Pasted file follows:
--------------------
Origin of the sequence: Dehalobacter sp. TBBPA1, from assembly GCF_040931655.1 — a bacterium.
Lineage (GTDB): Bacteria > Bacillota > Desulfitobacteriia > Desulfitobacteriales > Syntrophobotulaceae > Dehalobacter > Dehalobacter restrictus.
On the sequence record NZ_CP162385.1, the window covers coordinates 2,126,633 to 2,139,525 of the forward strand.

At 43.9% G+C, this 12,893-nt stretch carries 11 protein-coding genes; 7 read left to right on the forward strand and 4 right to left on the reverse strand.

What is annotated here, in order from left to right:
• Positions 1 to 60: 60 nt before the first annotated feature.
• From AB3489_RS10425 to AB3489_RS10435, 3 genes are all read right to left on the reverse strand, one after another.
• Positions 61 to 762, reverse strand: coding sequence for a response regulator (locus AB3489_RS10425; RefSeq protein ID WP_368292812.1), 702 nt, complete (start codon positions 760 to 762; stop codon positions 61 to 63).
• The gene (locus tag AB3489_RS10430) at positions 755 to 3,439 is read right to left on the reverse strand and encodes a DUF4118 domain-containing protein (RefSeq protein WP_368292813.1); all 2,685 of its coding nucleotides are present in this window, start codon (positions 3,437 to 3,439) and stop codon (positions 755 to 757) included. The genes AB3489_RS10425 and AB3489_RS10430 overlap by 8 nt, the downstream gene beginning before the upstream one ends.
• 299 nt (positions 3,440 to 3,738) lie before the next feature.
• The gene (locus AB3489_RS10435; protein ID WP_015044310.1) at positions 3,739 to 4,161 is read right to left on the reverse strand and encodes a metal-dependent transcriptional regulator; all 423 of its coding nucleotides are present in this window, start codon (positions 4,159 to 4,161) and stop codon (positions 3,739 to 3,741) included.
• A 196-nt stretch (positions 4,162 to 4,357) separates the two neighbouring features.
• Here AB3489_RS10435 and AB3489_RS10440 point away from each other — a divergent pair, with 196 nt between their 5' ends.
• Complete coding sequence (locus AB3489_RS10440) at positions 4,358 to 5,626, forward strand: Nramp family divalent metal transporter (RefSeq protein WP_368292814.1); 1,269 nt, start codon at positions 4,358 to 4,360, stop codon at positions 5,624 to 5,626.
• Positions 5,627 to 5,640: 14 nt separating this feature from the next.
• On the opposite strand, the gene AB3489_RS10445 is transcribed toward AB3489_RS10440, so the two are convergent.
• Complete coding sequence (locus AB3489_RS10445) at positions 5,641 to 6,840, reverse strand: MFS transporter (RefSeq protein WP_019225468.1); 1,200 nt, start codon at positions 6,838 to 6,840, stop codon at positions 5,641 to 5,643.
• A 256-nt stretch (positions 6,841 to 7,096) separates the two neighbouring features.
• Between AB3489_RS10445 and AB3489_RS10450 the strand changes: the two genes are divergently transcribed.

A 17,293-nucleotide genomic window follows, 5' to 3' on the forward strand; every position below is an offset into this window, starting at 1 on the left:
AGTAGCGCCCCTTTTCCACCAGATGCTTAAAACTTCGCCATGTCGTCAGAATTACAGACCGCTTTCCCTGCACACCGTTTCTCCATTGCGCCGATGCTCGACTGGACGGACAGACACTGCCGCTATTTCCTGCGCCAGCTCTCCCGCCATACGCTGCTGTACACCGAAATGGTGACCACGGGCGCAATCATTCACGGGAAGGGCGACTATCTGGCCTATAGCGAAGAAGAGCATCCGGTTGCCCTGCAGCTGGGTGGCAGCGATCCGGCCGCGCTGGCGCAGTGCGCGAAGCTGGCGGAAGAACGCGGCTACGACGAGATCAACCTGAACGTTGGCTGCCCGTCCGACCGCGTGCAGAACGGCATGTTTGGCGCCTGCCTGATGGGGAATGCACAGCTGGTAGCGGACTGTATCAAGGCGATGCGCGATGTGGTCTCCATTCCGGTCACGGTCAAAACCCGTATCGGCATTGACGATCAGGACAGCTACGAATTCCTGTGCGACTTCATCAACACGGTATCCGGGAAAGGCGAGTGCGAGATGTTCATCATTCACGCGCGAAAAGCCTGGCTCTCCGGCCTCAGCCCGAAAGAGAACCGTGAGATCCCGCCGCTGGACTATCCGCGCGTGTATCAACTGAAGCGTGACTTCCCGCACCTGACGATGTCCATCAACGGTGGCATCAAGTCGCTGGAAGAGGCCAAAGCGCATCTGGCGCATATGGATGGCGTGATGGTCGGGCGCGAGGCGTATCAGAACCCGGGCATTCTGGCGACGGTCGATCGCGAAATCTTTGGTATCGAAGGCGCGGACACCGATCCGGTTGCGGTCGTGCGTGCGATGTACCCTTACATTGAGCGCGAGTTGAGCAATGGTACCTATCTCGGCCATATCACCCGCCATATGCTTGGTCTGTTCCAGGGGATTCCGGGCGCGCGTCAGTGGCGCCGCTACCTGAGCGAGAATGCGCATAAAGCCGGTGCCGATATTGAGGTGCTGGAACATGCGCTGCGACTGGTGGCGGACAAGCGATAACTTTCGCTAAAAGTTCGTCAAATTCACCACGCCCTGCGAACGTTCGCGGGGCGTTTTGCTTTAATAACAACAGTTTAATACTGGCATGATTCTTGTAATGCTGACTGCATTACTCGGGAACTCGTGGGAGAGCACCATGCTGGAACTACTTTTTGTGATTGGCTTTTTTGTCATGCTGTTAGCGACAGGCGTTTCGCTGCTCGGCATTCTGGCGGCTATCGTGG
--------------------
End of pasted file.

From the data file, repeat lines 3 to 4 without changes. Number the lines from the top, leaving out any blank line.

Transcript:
On the sequence record NZ_CP162385.1, the window covers coordinates 2,126,633 to 2,139,525 of the forward strand.

At 43.9% G+C, this 12,893-nt stretch carries 11 protein-coding genes; 7 read left to right on the forward strand and 4 right to left on the reverse strand.